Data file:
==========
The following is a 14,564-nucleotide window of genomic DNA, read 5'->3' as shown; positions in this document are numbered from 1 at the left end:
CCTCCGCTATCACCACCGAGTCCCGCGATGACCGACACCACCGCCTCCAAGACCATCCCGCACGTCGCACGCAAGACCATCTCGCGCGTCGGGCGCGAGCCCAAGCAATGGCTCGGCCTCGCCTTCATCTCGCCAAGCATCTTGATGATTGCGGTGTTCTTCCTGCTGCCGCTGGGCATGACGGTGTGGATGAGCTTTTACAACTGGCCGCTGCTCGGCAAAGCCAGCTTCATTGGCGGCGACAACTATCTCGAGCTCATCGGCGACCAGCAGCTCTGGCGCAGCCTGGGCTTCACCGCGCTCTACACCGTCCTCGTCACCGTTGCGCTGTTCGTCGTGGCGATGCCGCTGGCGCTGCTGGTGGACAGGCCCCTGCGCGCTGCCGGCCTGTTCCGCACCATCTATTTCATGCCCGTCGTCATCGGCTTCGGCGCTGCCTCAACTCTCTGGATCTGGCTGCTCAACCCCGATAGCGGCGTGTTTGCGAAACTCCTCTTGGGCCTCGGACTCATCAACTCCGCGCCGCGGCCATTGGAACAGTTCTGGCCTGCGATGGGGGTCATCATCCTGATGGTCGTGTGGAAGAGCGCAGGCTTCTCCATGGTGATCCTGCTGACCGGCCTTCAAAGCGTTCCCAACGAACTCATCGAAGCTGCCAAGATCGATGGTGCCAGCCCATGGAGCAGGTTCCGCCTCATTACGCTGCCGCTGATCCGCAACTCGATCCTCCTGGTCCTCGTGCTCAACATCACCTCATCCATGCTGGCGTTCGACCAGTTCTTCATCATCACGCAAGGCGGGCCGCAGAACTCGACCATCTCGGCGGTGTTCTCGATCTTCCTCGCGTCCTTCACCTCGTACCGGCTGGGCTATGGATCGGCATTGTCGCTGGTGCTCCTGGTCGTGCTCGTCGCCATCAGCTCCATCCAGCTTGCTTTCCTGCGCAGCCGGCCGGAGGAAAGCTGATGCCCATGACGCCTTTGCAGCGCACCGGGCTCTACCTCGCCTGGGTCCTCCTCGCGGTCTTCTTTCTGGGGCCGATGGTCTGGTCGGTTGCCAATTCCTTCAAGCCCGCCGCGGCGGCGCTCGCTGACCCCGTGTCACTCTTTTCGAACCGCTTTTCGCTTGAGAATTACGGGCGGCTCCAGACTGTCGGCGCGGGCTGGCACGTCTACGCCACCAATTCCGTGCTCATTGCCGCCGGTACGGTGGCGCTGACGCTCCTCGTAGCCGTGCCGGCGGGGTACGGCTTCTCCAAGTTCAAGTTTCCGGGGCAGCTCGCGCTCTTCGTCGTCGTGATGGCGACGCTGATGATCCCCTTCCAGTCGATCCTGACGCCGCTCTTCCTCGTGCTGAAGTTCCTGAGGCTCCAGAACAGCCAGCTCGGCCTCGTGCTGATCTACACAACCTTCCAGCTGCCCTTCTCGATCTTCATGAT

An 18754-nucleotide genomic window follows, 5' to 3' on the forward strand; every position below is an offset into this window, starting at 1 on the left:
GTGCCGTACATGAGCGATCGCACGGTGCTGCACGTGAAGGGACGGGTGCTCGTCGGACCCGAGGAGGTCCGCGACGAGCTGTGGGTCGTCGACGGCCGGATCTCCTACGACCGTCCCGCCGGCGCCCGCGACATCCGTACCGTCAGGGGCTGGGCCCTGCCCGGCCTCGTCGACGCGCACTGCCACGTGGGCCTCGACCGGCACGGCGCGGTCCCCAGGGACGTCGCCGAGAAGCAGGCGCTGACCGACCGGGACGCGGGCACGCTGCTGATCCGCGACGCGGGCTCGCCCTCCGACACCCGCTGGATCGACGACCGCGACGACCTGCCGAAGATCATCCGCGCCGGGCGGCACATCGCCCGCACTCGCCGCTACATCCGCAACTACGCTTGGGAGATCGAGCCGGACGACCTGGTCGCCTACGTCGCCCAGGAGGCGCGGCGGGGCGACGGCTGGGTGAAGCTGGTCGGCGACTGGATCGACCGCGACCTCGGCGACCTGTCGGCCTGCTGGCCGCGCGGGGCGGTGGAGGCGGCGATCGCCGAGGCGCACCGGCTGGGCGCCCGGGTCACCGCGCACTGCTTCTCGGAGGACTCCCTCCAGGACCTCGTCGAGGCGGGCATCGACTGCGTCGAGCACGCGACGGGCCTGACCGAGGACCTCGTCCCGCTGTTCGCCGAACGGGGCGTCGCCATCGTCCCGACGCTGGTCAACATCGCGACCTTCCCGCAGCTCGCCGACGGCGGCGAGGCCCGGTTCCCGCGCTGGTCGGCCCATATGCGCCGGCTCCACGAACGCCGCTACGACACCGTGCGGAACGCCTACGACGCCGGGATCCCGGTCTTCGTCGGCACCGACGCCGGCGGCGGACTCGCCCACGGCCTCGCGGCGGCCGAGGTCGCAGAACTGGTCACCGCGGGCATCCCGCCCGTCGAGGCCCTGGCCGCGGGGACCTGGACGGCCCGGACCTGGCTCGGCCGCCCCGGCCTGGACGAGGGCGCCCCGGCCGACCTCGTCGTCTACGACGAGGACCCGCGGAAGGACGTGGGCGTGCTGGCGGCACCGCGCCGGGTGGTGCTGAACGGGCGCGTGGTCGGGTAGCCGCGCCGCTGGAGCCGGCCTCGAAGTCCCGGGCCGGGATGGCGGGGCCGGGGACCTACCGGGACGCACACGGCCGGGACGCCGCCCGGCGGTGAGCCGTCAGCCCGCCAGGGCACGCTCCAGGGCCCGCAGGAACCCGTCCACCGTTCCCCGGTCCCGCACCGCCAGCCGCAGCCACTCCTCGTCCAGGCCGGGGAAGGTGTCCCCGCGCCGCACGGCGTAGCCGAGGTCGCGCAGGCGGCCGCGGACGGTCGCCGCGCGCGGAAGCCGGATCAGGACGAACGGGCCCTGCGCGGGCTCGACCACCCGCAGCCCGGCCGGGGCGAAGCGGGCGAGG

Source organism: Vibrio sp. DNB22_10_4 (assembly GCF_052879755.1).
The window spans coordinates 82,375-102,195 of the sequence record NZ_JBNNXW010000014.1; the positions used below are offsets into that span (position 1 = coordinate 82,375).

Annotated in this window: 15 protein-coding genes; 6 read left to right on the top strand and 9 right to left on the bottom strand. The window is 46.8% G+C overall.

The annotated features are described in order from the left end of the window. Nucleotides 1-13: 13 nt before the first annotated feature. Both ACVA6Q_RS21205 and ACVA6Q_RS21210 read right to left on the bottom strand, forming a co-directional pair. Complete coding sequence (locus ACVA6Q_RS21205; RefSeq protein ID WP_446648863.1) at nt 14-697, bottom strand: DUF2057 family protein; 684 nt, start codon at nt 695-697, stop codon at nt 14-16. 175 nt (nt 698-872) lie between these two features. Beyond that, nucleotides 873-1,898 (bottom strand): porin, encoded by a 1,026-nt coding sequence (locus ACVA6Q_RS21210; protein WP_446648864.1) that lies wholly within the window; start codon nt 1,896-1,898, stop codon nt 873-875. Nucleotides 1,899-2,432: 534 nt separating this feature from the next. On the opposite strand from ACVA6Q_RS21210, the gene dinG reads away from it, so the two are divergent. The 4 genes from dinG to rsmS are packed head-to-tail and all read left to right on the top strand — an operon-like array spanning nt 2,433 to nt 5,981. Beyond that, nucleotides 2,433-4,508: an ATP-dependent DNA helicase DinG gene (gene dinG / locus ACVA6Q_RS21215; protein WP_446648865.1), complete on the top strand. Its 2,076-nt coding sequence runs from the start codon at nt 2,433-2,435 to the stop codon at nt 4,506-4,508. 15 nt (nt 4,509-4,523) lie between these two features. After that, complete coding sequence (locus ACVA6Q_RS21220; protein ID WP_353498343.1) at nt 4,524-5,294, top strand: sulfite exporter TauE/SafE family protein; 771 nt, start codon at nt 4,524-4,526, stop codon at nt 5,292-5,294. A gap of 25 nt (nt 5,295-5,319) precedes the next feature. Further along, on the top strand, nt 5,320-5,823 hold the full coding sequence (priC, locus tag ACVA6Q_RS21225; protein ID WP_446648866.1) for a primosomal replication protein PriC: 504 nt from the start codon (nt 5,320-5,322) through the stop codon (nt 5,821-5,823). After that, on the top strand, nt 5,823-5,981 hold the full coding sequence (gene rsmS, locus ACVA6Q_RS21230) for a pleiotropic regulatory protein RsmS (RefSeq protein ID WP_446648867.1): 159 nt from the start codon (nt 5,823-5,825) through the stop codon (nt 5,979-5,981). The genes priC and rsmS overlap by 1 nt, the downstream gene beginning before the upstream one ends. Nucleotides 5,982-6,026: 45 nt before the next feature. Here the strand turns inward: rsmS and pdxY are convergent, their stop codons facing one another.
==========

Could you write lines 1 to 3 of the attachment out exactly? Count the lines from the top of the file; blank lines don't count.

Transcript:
The following is a 14,564-nucleotide window of genomic DNA, read 5'->3' as shown; positions in this document are numbered from 1 at the left end:
CCTCCGCTATCACCACCGAGTCCCGCGATGACCGACACCACCGCCTCCAAGACCATCCCGCACGTCGCACGCAAGACCATCTCGCGCGTCGGGCGCGAGCCCAAGCAATGGCTCGGCCTCGCCTTCATCTCGCCAAGCATCTTGATGATTGCGGTGTTCTTCCTGCTGCCGCTGGGCATGACGGTGTGGATGAGCTTTTACAACTGGCCGCTGCTCGGCAAAGCCAGCTTCATTGGCGGCGACAACTATCTCGAGCTCATCGGCGACCAGCAGCTCTGGCGCAGCCTGGGCTTCACCGCGCTCTACACCGTCCTCGTCACCGTTGCGCTGTTCGTCGTGGCGATGCCGCTGGCGCTGCTGGTGGACAGGCCCCTGCGCGCTGCCGGCCTGTTCCGCACCATCTATTTCATGCCCGTCGTCATCGGCTTCGGCGCTGCCTCAACTCTCTGGATCTGGCTGCTCAACCCCGATAGCGGCGTGTTTGCGAAACTCCTCTTGGGCCTCGGACTCATCAACTCCGCGCCGCGGCCATTGGAACAGTTCTGGCCTGCGATGGGGGTCATCATCCTGATGGTCGTGTGGAAGAGCGCAGGCTTCTCCATGGTGATCCTGCTGACCGGCCTTCAAAGCGTTCCCAACGAACTCATCGAAGCTGCCAAGATCGATGGTGCCAGCCCATGGAGCAGGTTCCGCCTCATTACGCTGCCGCTGATCCGCAACTCGATCCTCCTGGTCCTCGTGCTCAACATCACCTCATCCATGCTGGCGTTCGACCAGTTCTTCATCATCACGCAAGGCGGGCCGCAGAACTCGACCATCTCGGCGGTGTTCTCGATCTTCCTCGCGTCCTTCACCTCGTACCGGCTGGGCTATGGATCGGCATTGTCGCTGGTGCTCCTGGTCGTGCTCGTCGCCATCAGCTCCATCCAGCTTGCTTTCCTGCGCAGCCGGCCGGAGGAAAGCTGATGCCCATGACGCCTTTGCAGCGCACCGGGCTCTACCTCGCCTGGGTCCTCCTCGCGGTCTTCTTTCTGGGGCCGATGGTCTGGTCGGTTGCCAATTCCTTCAAGCCCGCCGCGGCGGCGCTCGCTGACCCCGTGTCACTCTTTTCGAACCGCTTTTCGCTTGAGAATTACGGGCGGCTCCAGACTGTCGGCGCGGGCTGGCACGTCTACGCCACCAATTCCGTGCTCATTGCCGCCGGTACGGTGGCGCTGACGCTCCTCGTAGCCGTGCCGGCGGGGTACGGCTTCTCCAAGTTCAAGTTTCCGGGGCAGCTCGCGCTCTTCGTCGTCGTGATGGCGACGCTGATGATCCCCTTCCAGTCGATCCTGACGCCGCTCTTCCTCGTGCTGAAGTTCCTGAGGCTCCAGAACAGCCAGCTCGGCCTCGTGCTGATCTACACAACCTTCCAGCTGCCCTTCTCGATCTTCATGAT

An 18754-nucleotide genomic window follows, 5' to 3' on the forward strand; every position below is an offset into this window, starting at 1 on the left: